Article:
Apple has told the US Copyright Office that jailbroken iPhones could lead to crashed cell phone towers and drug dealers freely making anonymous phone calls.
Cupertino loosed the hyperbole firehose on the Copyright Office in response to the Electronic Frontier Foundation's proposal to legalize the modification of the iPhone’s OS.
While the company stopped short of claiming jailbroken iPhone’s attract packs of ravenous wolves, it nevertheless proselytized the distressing dystopia that awaits us all if iPhone owners are considered the “owners” of the OS rather than merely “licensees”.
Apple’s argument, dated June 23 and recently spotted by Wired, is the company’s contributions to the Copyright Office’s tri-annual review of the US Digital Millennium Copyright Act (DMCA), which forbids consumers from circumventing copy protection in software. The EFF has proposed that jailbreaking should be granted an exemption to the rule, thus allowing owners to access applications not provided by Apple and for smaller mobile service providers to accept used iPhones.
Foremost in Apple’s argument against this are its more traditional rebuttals that jailbreaking violates the iPhone software license agreement and constitutes copyright infringement.
“The value to Apple of the OS as a copyrighted work depends upon preservation of its operational integrity so that users have a consistently good experience with the product that carries and monetizes the OS, which of course is the iPhone,” Apple stated in the filing. “It also depends on ensuring third parties provide the services and functionality that help make the iPhone the revolutionary product it is. Hacking thus undermines the overall iPhone experience, diminishing Apple’s copyrights and, ultimately, the overall value of the iPhone and its ecosystem to consumers.”
The company also goes on to describe how jailbreaking could “wreak havoc” on cellular provider networks and user privacy.
Once the iPhone OS code is made accessible by jailbreaking, it provides an opportunity to hack the “baseband processor” (BBP) used to connect the phone to a telephone or data network, Apple says.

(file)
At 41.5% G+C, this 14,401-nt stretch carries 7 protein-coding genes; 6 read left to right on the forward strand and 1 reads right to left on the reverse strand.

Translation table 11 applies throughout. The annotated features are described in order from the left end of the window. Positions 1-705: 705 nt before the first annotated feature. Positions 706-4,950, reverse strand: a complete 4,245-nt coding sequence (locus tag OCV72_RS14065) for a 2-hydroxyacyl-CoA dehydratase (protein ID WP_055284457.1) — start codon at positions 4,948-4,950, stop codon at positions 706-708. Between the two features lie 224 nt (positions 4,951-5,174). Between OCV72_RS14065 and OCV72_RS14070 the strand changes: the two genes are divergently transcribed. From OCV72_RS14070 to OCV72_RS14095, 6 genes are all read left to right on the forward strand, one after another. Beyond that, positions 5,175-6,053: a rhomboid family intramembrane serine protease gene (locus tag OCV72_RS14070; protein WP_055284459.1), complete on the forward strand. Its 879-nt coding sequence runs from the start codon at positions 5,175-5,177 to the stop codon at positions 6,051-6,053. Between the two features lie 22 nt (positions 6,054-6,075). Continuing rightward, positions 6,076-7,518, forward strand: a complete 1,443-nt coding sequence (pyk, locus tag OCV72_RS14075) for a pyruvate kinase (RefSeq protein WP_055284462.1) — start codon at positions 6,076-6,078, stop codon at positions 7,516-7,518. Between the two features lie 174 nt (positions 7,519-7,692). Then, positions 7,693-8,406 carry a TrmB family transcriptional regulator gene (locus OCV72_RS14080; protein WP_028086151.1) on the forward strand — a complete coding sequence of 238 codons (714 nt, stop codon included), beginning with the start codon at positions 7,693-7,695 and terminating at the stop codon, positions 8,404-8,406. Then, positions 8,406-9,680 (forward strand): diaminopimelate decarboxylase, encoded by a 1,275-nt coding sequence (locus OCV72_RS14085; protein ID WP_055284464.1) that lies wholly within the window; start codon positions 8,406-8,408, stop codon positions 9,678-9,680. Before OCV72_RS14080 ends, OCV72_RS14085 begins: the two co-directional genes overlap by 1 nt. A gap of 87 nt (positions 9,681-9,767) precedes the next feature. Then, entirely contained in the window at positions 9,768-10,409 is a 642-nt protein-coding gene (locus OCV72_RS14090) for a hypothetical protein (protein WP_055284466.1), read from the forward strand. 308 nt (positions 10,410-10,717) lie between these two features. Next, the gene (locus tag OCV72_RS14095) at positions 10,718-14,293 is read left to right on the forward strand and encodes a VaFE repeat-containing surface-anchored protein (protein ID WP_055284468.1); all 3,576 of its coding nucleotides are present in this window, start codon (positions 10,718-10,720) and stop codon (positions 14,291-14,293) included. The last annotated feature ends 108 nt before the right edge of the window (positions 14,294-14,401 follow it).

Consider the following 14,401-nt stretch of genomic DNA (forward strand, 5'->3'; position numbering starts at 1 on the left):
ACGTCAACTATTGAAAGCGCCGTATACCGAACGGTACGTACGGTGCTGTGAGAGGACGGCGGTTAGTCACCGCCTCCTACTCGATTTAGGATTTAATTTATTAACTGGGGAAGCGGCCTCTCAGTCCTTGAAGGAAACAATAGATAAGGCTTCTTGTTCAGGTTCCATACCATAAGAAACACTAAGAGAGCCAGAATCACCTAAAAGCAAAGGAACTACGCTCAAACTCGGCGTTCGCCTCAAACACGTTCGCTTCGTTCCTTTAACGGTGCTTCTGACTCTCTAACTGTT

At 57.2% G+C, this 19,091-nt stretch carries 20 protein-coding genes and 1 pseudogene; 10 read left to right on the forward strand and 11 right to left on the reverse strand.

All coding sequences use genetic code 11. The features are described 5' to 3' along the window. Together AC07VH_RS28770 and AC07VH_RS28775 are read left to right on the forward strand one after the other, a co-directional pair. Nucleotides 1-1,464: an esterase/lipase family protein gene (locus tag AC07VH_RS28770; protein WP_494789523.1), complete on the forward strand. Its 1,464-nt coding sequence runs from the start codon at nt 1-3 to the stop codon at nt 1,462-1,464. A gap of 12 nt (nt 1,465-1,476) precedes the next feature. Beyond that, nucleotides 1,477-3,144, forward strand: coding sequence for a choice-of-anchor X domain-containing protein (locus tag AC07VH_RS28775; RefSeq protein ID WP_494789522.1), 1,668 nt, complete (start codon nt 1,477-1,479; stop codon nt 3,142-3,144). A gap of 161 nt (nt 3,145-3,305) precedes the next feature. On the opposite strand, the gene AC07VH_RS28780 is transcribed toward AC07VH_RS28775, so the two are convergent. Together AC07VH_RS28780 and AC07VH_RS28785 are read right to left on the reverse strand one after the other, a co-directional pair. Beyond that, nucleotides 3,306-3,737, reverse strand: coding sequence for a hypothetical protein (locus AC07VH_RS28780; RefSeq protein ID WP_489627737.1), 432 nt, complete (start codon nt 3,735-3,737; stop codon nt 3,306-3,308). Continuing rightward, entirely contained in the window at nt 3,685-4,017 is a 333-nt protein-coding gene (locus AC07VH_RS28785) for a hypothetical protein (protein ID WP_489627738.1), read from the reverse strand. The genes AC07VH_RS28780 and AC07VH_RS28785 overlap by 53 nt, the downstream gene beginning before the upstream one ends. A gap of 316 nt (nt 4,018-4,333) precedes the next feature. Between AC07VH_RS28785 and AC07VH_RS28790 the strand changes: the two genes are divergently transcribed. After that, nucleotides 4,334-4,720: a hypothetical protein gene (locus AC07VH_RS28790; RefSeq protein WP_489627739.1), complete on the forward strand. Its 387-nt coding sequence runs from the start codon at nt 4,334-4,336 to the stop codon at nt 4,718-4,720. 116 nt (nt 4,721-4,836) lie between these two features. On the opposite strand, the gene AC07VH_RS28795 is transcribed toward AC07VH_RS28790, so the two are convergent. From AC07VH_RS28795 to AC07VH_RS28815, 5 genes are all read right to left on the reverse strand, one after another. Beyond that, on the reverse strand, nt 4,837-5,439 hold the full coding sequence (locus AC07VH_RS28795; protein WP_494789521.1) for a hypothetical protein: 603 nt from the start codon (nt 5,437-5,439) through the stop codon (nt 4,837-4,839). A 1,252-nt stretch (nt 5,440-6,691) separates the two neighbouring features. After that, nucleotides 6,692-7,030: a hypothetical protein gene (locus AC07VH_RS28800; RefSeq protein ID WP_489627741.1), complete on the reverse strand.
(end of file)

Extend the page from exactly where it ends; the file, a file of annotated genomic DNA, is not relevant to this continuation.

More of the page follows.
“Because jailbreaking makes hacking of the BBP software much easier, jailbreaking affords an avenue for hackers to accomplish a number of undesirable things on the network.”
With control of the BBP, hackers could change the iPhone’s Exclusive Chip Identification (ECID) number that identifies the device to a cell tower.
“With access to the BBP via jailbreaking, hackers may be able to change the ECID, which in turn can enable phone calls to be made anonymously (this would be desirable to drug dealers, for example) or charges for the call to be avoided.”
Apple also warns BBP software access could allow hackers to skirt the carrier's rule limiting packet size or the amount of data that can be transmitted.
“More pernicious forms of activity may also be enabled,” Apple states. “For example, a local or international hacker could potentially initiate commands (such as a denial of service attack) that could crash the tower software, rendering the tower entirely inoperable to process calls or transmit data. In short, taking control of the BBP software would be much the equivalent of getting inside the firewall of a corporate computer — to potentially catastrophic result.”
EFF attorney Fred von Lohmann notes that while Apple's hypothetical horror story is technically correct, mobile phone OS code is already accessible in the open source Android G1 phone and society has yet to collapse into said madness and chaos.
For those interested in reading it around the campfire, Apple's response to iPhone jailbreaking exemptions is available here. ®